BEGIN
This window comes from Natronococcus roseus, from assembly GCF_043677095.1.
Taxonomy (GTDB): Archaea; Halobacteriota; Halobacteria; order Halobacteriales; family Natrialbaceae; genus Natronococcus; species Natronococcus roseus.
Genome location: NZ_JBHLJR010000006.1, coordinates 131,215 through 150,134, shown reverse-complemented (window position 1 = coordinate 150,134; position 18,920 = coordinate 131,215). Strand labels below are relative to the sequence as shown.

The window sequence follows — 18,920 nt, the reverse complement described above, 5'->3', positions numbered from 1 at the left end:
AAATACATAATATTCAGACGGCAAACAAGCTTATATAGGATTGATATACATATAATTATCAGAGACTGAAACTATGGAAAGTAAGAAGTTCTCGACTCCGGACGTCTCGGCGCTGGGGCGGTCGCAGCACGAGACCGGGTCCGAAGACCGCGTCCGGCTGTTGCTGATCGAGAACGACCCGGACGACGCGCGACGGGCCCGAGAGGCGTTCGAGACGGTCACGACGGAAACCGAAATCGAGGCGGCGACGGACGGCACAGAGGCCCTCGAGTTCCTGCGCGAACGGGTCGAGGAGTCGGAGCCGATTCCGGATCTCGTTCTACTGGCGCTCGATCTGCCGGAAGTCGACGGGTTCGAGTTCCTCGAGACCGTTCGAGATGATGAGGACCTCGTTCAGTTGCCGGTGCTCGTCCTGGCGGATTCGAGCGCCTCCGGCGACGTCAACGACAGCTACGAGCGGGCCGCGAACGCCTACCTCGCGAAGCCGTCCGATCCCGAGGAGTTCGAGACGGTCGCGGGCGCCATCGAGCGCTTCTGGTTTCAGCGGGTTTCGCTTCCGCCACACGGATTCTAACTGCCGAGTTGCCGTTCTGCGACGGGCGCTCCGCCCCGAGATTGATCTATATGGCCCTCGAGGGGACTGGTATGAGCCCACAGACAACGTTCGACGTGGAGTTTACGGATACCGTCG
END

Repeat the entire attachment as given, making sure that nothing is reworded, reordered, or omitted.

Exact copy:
This window comes from Natronococcus roseus, from assembly GCF_043677095.1.
Taxonomy (GTDB): Archaea; Halobacteriota; Halobacteria; order Halobacteriales; family Natrialbaceae; genus Natronococcus; species Natronococcus roseus.
Genome location: NZ_JBHLJR010000006.1, coordinates 131,215 through 150,134, shown reverse-complemented (window position 1 = coordinate 150,134; position 18,920 = coordinate 131,215). Strand labels below are relative to the sequence as shown.

The window sequence follows — 18,920 nt, the reverse complement described above, 5'->3', positions numbered from 1 at the left end:
AAATACATAATATTCAGACGGCAAACAAGCTTATATAGGATTGATATACATATAATTATCAGAGACTGAAACTATGGAAAGTAAGAAGTTCTCGACTCCGGACGTCTCGGCGCTGGGGCGGTCGCAGCACGAGACCGGGTCCGAAGACCGCGTCCGGCTGTTGCTGATCGAGAACGACCCGGACGACGCGCGACGGGCCCGAGAGGCGTTCGAGACGGTCACGACGGAAACCGAAATCGAGGCGGCGACGGACGGCACAGAGGCCCTCGAGTTCCTGCGCGAACGGGTCGAGGAGTCGGAGCCGATTCCGGATCTCGTTCTACTGGCGCTCGATCTGCCGGAAGTCGACGGGTTCGAGTTCCTCGAGACCGTTCGAGATGATGAGGACCTCGTTCAGTTGCCGGTGCTCGTCCTGGCGGATTCGAGCGCCTCCGGCGACGTCAACGACAGCTACGAGCGGGCCGCGAACGCCTACCTCGCGAAGCCGTCCGATCCCGAGGAGTTCGAGACGGTCGCGGGCGCCATCGAGCGCTTCTGGTTTCAGCGGGTTTCGCTTCCGCCACACGGATTCTAACTGCCGAGTTGCCGTTCTGCGACGGGCGCTCCGCCCCGAGATTGATCTATATGGCCCTCGAGGGGACTGGTATGAGCCCACAGACAACGTTCGACGTGGAGTTTACGGATACCGTCG